LUSKIN: Not a very rosy picture, is it? Yet Krugman chose to cite the CBO report because at least it paints a rosier picture than the Annual Report of the Trustees of the Social Security Trust Fund. The Trustees say the trust fund will run out in 2044 -- eight years sooner than the CBO estimates. New Krugman Truth Squad member Victor Davis, writing on the Dead Parrot Society blog, notes that according to the CBO, the difference between the two reports is mostly in their underlying economic assumptions -- and CBO's are far more optimistic. CBO uses higher estimates for real wage growth, and lower estimates for inflation and unemployment, than the Trustees. How remarkable that Krugman -- perhaps the world's most relentlessly pessimistic economist, who has written for years about our "age of diminished expectations" and "depression economics" and how America is turning into a "banana republic" -- now finds it "more realistic" to look beyond "cautious projections."
It is true that the Trustee's report paints a grimmer picture; but even that scenario has an immediate increase of the payroll tax of 1.89% to close the gap for the next 75 years - a figure which is, coincidentally enough, almost exactly the amount the Bush tax cuts are costing the Treasury. Haven't heard any talk from the Luskin's of the world about the crisis of the tax cut, have you?

But what is REALLY interesting about the Trustee's report, is that under it's intermediate assumptions, the trust fund is exhausted in 2044, about 40 years from now. Now, if you look at the 1995 report, it was expected that the trust fund would exhaust it's assets in 35 years, or 2030. So if you go by the pessimistic folks, things have improved quite a bit over the last decade, rather than gotten worse.

LUSKIN: This burst of economic optimism is all the more surprising considering that Krugman himself, in the past, has argued -- in his typically shrill style --that the Social Security system is in crisis. For example, he wrote in the New York Times in 1996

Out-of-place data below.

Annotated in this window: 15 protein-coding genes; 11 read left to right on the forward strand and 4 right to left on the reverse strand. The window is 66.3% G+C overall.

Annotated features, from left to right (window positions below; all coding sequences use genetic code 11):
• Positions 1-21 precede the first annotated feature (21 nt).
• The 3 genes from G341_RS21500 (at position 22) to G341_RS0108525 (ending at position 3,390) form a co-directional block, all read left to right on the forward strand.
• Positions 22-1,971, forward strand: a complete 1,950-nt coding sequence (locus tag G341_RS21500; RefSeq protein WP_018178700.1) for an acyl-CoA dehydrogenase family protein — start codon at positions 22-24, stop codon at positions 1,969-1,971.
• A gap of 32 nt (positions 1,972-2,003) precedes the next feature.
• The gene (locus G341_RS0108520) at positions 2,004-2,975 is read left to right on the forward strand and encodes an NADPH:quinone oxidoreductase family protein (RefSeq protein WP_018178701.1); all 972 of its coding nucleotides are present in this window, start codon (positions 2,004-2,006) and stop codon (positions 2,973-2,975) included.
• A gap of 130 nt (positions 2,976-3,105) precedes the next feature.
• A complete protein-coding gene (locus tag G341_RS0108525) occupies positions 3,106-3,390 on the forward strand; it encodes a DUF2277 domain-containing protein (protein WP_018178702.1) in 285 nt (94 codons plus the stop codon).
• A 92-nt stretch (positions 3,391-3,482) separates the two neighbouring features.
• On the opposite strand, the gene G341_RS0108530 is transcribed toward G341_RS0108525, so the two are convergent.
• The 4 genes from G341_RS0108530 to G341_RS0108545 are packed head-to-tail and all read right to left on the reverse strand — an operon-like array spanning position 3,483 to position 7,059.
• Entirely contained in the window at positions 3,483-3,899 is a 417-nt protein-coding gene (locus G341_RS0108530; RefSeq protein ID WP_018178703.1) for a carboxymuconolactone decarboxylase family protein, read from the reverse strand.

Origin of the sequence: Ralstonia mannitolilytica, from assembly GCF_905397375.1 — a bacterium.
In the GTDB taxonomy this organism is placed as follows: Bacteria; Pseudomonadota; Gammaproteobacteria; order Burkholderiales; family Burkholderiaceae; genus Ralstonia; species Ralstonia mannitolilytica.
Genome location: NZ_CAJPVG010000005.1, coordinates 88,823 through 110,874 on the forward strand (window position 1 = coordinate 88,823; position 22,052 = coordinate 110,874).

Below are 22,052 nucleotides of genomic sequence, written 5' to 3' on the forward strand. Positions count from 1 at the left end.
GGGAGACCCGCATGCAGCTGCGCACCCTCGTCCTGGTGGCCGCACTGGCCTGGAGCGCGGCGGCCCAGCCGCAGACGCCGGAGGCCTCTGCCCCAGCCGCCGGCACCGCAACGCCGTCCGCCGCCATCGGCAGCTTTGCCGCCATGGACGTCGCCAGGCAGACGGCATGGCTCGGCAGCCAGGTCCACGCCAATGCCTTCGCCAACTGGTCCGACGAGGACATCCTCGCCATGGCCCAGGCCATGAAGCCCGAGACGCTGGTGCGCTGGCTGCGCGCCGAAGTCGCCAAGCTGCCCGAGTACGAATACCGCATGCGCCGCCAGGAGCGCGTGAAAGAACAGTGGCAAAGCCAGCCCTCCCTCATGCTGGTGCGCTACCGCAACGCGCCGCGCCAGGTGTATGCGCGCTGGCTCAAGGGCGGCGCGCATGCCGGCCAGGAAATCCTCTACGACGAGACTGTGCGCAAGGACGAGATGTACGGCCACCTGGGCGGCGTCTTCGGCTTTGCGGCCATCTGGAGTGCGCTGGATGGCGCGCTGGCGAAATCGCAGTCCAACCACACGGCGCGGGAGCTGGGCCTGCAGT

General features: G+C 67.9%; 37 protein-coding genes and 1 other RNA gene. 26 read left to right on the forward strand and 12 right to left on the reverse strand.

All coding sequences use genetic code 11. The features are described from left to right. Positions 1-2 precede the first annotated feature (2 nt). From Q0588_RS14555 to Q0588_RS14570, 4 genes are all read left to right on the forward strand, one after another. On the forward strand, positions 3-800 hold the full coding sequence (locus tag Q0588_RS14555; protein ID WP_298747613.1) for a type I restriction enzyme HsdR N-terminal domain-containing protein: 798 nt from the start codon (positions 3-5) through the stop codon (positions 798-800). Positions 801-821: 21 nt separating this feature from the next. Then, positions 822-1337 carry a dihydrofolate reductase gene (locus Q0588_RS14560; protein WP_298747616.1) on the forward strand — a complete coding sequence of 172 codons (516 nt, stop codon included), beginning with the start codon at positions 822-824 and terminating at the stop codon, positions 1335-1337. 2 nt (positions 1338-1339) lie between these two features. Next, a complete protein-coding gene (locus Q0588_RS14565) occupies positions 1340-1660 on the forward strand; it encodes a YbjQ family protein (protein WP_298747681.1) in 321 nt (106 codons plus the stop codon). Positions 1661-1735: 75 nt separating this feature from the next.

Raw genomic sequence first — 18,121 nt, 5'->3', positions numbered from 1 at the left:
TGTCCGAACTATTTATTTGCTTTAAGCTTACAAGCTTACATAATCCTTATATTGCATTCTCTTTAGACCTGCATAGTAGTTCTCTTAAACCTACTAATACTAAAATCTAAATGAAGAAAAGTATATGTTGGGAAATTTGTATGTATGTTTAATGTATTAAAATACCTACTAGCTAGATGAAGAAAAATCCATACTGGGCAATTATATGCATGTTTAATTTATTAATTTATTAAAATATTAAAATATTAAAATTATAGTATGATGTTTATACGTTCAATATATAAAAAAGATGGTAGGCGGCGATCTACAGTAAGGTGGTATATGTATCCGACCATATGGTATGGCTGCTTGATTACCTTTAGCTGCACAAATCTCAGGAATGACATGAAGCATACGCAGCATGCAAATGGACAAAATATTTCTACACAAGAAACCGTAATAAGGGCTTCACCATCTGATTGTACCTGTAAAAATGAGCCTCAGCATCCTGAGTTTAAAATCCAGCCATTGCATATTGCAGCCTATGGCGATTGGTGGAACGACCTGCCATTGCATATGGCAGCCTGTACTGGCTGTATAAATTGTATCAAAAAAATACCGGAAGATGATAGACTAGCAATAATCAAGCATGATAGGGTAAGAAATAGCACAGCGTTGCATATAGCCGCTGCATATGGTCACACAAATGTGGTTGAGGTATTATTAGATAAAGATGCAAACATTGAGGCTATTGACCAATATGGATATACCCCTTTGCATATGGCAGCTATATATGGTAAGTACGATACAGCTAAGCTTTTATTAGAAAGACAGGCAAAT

"Where is the crisis? Just over the horizon, that's where... In 2010...the boomers will begin to retire. Every year thereafter, for the next quarter-century, several million 65-year-olds will leave the rolls of taxpayers and begin claiming their benefits. The budgetary effects of this demographic tidal wave are straightforward to compute, but so huge as almost to defy comprehension."

This is one of those clever out-of-context quotes these folks like so much. If you read Krugman's column cited here, you will see he isn't talking about Social Security being in crisis, but federal spending and taxation in general. And while Social Security is a part of that, it is Medicare/Medicaid which is the big driver of the out-of-control spending decades from now. If you read the current Trustee's report Luskin mentions, you'll see the Bushies are lumping the two programs in together to create more of a crisis mode mentality to the mix.
LUSKIN: But whom, exactly, are these destroyers that Krugman is talking about? As Krugman Truth Squad member Jon Henke points out on the Q and O blog, Krugman himself once wrote in his Times column, "There is a case for reforming Social Security; there is even a case for privatization."
Another selective quotation, out of a column in which Krugman gives much the same opinion as his current column. See here.